We have really enjoyed reading these journal extracts from some of the Fabulamundi playwrights based in Europe, posted earlier this year in reaction to the days of isolation during the pandemic. We hope you enjoy them too!
Titled In Its Original Language As – Esercizidilibertà (Ancheiohopaura) – Or “Freedom Exercises.”
March 20, 2020
If I had children today, I really wouldn’t know what to say to them.
After painting a colourful world on a sheet of paper, after the dinner ceremony with tap water, after the games, after sleep, after endless hugs, I just wouldn’t know what to do to enable fear to pass, and to allow time to pass I would have nowhere to go, and to explain… I would have nowhere to begin.
Maybe, then, I would only talk to them about how many people they will be able to meet, how much air there is to breathe. And of the sea.
And they would say that all these things can already be imagined and that it is only the grown-ups who doubt them, because, beyond the house walls, they don’t know how to look.
March 24, 2020
There is mystery and fear
the hands are armed weapons
and an expectation of the truth, which is not always sincere
They asked for it
and I did it
(on command I answer)
I washed my hands three times every time
My dog doesn’t go to the park and I don’t go to the sea
I do everything right
apart from not knowing what is right
But there are magpies and hares
and sea monsters almost ashore
we need someone to tell it to
March 25, 2020
The lady with the small dog named Luna explained to me that the police stopped her yesterday, crossing the park from the police car, and told her that no, she really shouldn’t let her dog enter the dog area.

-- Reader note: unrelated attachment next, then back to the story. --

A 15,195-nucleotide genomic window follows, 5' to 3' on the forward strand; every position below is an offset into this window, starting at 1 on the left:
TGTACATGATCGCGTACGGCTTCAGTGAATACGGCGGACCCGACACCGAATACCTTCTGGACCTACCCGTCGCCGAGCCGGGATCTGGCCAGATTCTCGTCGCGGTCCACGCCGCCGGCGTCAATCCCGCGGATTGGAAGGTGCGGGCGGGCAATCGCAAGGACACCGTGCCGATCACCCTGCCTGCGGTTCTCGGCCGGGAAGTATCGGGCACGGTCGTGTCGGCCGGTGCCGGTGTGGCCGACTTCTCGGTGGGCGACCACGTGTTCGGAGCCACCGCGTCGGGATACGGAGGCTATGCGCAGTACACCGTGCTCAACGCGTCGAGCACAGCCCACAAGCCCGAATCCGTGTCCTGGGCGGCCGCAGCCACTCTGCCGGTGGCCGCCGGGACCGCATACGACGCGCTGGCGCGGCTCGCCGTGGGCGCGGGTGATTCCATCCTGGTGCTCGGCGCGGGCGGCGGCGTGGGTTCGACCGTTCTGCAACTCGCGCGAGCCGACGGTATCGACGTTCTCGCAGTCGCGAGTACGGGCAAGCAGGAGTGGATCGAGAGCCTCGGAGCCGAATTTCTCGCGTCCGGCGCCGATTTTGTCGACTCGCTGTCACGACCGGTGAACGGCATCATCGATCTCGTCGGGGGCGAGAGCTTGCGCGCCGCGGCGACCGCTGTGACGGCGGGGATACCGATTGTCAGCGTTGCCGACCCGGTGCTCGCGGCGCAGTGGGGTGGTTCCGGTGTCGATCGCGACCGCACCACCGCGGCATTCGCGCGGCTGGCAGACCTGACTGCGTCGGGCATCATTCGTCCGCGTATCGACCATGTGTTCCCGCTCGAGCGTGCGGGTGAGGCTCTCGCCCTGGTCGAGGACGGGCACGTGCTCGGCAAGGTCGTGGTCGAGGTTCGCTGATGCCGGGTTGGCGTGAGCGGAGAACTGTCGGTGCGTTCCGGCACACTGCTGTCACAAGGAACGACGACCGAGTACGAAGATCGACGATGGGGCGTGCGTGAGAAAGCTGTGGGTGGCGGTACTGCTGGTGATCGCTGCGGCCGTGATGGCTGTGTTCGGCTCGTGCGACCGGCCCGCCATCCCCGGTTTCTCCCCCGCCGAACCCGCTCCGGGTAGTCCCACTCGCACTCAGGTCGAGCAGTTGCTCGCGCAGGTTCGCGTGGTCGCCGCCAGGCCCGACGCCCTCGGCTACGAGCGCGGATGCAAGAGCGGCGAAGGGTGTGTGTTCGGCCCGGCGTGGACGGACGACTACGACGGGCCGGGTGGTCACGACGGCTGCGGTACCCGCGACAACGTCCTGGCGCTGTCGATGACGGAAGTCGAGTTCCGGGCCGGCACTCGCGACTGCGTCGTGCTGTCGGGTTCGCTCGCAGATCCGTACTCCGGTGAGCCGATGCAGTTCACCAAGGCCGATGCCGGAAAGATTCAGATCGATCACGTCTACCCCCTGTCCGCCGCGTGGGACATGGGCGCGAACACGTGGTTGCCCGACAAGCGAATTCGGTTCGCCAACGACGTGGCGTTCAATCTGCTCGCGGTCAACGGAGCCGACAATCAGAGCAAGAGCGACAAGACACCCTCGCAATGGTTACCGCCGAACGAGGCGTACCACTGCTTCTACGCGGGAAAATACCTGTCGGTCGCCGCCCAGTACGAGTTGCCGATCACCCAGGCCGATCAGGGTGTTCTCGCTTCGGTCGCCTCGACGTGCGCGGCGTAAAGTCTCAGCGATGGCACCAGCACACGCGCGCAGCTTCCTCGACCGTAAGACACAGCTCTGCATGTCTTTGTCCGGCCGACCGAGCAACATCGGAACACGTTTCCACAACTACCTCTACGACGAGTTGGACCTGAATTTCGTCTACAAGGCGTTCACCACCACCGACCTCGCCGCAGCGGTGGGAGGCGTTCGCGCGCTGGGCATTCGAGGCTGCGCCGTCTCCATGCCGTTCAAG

Even if she is alone, she cannot do it. Never.
She has to walk on the sidewalk. Always.
And not walk more than two hundred metres.
I imagine that the police will have measured them in very precise steps, those 200 metres, or with a very long and very flexible tape measurer, or maybe they measured them as a straight line with that red laser-type light. I do not know.
However, now the dog area was deserted while there were at least five people on the sidewalk.
So I entered, with Olmo, my dog, little Luna and the lady.
She was happy; I think she felt how she did at fourteen when she went to smoke on the balcony so as not to be seen by her mother. A very strict mom.
But she left after two minutes. Telling me the police frightened her.
The police frightened her more than the disease.
Then, I thought no. Come on. No.
Fear of viruses, the dark, nightmares, narrow streets from which you cannot escape, fear of dying, are fine.
But the fear of existing is not.
That is not.
Because I do that. I do my exercises of freedom and I discover small, subtle and good things, and I like the clean air of March, that freezes hands.
Now I stop lowering my eyes, because I’m not lowering them out of sadness, I’m lowering them because I feel guilty.
Even though I’m not to blame for anything.
We are not to blame for anything.
Aside from the guilt of living.
And everyone does that.
March 29, 2020
The sea of my childhood was an ugly sea, full of ugly houses, full of ugly algae. But it was mine and it was windy.
In March, it was always windy.
In the morning we went to sunbathe, leaning against the walls, sheltered from the sand, facing the light. My grandmother wanted coffee at the bar, my mom said take off your sand-filled shoes. My brother… I don’t know, I don’t remember.